These days, it seems everyone gets to choose the core aspects of themselves: Their name, their gender, EVERYTHING! And people get outright offended when you don’t refer to them based on their chosen lifestyle or perspective. And you know what? It’s okay to choose your own way of life. Maybe it’s not quite okay to get offended, and even angry, if I don’t understand, especially when I don’t know you.

A part of me believes that the advent of social media has made things worse. These issues have plagued the world for decades, but the arrival of information at the world’s fingertips has made it possible for us to hear about these things, even experience them in a much more comprehensive manner than we would of, say ten years ago.

The bottom line is this: No matter what your cultural, religious, racial or ancestral background may be, we can all co-exist. The world is a mighty big place (even at its current population of approximately 7,700,000,000 people (as per the World population Clock at http://www.worldometers.info/world-population/). But despite that fact, there’s room enough for us all to carry our beliefs with us, without disturbing or interfering with anyone else’s. If someone wishes you a Merry Christmas and you don’t celebrate it, no big deal! Just say thank you for the well wishes and move on. I’m certain your respective beliefs teach you to appreciate kindness, and it would be just that! If you identify in a way that may not be clear to other people, don’t get offended or angry; embrace your right to explain it so that people understand. We are all capable of learning, so take the opportunity to teach. If someone offers up a suggestion regarding something related to your professional trade, don’t take it as an insult; simply use it as an opportunity for open dialogue (and remember that YOU are the professional and the opinion is simply that: an opinion).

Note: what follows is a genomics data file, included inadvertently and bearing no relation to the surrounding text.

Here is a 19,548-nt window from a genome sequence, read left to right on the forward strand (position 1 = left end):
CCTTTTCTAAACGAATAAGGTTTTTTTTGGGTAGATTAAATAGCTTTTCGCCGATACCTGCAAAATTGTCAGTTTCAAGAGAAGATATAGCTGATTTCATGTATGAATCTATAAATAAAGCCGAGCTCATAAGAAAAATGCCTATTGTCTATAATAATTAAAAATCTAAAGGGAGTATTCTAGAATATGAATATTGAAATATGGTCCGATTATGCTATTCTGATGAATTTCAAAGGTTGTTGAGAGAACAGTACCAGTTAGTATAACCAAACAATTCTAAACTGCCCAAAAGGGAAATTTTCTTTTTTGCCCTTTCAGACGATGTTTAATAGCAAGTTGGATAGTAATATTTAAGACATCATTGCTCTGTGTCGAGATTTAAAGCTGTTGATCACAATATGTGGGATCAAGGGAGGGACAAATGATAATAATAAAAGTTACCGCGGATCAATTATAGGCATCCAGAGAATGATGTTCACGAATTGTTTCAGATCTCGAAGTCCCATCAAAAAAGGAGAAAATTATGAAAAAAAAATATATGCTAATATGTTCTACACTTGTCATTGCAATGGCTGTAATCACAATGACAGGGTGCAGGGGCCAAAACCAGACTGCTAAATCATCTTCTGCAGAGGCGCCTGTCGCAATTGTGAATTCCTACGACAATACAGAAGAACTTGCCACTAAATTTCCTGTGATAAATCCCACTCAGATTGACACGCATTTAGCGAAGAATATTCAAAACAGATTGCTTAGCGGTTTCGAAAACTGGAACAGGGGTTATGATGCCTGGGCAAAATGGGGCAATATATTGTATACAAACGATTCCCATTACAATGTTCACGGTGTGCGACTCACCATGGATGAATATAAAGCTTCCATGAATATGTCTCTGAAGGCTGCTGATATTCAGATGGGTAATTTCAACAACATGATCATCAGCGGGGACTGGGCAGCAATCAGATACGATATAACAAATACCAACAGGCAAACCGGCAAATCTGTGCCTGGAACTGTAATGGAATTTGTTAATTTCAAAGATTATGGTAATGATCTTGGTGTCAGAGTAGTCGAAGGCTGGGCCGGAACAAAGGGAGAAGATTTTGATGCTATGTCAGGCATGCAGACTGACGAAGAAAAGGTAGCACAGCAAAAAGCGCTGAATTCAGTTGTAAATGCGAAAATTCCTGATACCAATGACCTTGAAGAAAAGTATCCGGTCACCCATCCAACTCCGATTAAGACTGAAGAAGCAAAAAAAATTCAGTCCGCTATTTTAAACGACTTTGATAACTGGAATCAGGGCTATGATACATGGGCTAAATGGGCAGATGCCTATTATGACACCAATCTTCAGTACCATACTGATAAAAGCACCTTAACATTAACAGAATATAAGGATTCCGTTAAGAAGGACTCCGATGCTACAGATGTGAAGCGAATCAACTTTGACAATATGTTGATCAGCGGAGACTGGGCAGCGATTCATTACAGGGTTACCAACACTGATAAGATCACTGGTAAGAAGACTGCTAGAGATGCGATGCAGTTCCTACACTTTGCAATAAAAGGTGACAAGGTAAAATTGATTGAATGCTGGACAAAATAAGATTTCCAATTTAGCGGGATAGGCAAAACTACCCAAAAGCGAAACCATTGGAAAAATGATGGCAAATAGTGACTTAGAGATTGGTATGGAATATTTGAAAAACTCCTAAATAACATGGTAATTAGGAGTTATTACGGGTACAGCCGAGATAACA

Let’s find the balance. Let’s learn to co-exist with one another. In a world where every culture is available and visible to the entire globe, it becomes more important than ever for us to learn to get along.

Balance!
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Published by

Shawn

I am a practitioner of the martial arts and student of the Buddhist faith. I have been a Type 1 Diabetic since I was 4 years old and have been fighting the uphill battle it includes ever since. I enjoy fitness and health and looking for new ways to improve both, as well as examining the many questions of life. Although I have no formal medical training, I have amassed a wealth of knowledge regarding health, Diabetes, martial arts as well as Buddhism and philosophy. My goal is to share this information with the world, and perhaps provide some sarcastic humour along the way. Welcome!

9 thoughts on “Why So Sensitive…?”